... and the view from Australia: 'This isn't right. This is scary'

A: A bowler.

Now the answer must include the batsmen Andrew Strauss, Michael Vaughan, and Andrew Flintoff. Australian centuries were few (singular, in fact) before the final Test, but at home, watching on television, we've scored a record number of 100-plus pulse rates as Aussie batsmen faced a shock-and-awe bowling campaign.

It began with the second ball of the first Test, with a vicious blow to Australian opener Justin Langer's right arm from Steve Harmison. Excuse me, Englanders, but this isn't cricket as we in Australia know it. Where were the lame long-hops? Where were the tradesman-like medium pacers who wouldn't earn a new-ball role with a decent Sydney grade team? Where were the county hacks serving up five-per-over average-boosters to an alert Aussie top order?

During yesterday's lunch break, with Australia sinking, local television announced that beating up British backpackers was now permitted. Australians regard cricket far more seriously than do the English; almost as seriously as New Zealanders regard rugby union.

Should England reclaim the Ashes, know this: it will hurt us much more than it will please you.

Oh, how it hurts. Andrew Denton, a television presenter, watched in terror during England's wild second Test assault. "This isn't right," he said, turning pale as yet another Australian delivery was slammed to the boundary. "This is scary."

Denton's mood wasn't elevated at all by the fact that his wife had won two major national writing awards earlier that night. The man has Australian priorities.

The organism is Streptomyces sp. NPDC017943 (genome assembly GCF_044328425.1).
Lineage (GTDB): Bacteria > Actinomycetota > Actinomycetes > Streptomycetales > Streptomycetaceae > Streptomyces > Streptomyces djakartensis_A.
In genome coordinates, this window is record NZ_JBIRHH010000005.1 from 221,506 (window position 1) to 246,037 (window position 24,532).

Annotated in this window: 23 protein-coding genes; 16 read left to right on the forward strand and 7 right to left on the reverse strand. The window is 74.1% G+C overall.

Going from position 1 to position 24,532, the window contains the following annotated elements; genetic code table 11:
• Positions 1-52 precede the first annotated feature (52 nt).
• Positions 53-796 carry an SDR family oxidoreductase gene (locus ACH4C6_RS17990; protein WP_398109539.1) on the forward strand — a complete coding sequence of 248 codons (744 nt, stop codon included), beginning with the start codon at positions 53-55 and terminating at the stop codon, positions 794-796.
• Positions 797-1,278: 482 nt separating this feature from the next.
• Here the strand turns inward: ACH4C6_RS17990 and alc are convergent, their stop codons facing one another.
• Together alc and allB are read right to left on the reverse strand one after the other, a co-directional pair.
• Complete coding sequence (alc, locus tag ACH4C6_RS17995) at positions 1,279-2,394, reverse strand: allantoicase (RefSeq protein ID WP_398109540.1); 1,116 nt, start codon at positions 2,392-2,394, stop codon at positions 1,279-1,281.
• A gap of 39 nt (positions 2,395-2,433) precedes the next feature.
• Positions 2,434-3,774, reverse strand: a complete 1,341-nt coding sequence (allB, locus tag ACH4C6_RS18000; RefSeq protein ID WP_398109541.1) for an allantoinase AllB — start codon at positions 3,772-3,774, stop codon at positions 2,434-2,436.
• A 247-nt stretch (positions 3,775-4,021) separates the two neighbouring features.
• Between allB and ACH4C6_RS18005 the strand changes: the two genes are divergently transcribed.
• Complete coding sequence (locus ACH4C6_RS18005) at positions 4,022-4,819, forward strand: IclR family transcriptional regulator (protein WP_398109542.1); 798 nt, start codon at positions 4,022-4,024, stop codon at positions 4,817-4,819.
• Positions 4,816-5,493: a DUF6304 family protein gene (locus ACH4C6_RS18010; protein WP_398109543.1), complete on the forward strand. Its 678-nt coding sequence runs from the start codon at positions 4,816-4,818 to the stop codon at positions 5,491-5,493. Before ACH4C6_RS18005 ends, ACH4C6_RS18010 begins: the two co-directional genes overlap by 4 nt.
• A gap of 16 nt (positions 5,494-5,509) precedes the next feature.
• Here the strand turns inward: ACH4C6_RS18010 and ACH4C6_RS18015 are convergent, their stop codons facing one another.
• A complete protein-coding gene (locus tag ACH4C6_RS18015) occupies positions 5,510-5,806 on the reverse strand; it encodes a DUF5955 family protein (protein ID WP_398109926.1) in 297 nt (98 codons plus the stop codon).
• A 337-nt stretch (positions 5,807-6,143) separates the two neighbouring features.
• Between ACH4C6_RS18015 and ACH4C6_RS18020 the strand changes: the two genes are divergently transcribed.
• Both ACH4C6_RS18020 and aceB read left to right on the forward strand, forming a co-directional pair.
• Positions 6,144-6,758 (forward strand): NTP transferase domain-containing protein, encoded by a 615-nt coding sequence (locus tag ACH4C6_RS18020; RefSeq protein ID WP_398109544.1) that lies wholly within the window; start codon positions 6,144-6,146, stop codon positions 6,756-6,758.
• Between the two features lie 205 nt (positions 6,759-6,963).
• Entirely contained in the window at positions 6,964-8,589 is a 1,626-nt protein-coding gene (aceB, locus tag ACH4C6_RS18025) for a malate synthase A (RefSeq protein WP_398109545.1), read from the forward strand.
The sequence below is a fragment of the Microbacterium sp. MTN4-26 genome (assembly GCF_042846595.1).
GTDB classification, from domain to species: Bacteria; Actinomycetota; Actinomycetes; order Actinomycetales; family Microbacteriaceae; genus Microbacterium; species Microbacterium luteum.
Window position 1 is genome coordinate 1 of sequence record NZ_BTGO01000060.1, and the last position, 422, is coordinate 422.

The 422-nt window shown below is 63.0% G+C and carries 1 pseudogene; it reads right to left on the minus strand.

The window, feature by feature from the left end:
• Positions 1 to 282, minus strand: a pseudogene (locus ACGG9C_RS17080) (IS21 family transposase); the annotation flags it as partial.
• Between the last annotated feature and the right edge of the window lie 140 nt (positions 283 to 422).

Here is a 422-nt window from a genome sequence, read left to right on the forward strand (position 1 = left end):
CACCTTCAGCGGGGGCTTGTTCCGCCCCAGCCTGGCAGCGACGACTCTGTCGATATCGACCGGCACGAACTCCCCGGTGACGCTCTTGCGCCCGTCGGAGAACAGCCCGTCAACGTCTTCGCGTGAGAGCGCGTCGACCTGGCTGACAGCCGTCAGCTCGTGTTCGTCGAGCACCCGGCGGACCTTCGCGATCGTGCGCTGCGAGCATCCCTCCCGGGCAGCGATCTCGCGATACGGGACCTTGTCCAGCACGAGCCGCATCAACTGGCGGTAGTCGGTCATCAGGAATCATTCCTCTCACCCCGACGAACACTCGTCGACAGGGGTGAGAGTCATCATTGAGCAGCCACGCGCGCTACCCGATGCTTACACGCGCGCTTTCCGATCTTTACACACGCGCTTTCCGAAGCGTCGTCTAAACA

Some Australians almost of voting age have never known England to hold the Ashes. Theirs is now an alienating era. Thank you, England, for contributing to the destruction of our young, many of whom previously dreamt of easy careers coaching English county sides. I'm speaking here of the blind and the lame.

That heartbreaking end to the second Test? When England won by two runs after Michael Kasprowicz was given out caught behind off Harmison? I was at a red light when the fatal wicket fell, and not a car moved when the lights changed. On my left, a driver's head rested miserably on the steering wheel. On my right, a full-scale domestic argument raged. Sure, it may have been over trifling issues of household finances or infidelity, but the intensity convinced me it was entirely about the injustice of Kasprowicz's dismissal. I bet the wife was English.

Well, good luck to that marriage. And good luck to England, who have played this series in a manner which at once appals Australians (you're playing like Australians, after all) and is admired by them. Let's hope a last-day miracle rips the Ashes from your grasp.

Arts and Entertainment
Ramsay Bolton in Game of Thrones
tvSeries 5, Episode 3 review
News
peoplePair enliven the Emirates bore-draw
Arts and Entertainment
tv
News
Britain's opposition Labour Party leader Ed Miliband (R) and Boris Johnson, mayor of London, talk on the Andrew Marr show in London April 26
General electionAndrew Marr forced to intervene as Boris and Miliband clash on TV
Have you tried new the Independent Digital Edition apps?
Caption competition
Caption competition
  • Get to the point
Latest stories from i100
Daily Quiz
Have you tried new the Independent Digital Edition apps?
Independent Dating
and  

By clicking 'Search' you
are agreeing to our
Terms of Use.

Career Services

Day In a Page

Not even the 'putrid throat' could stop the Ross Poldark swoon-fest'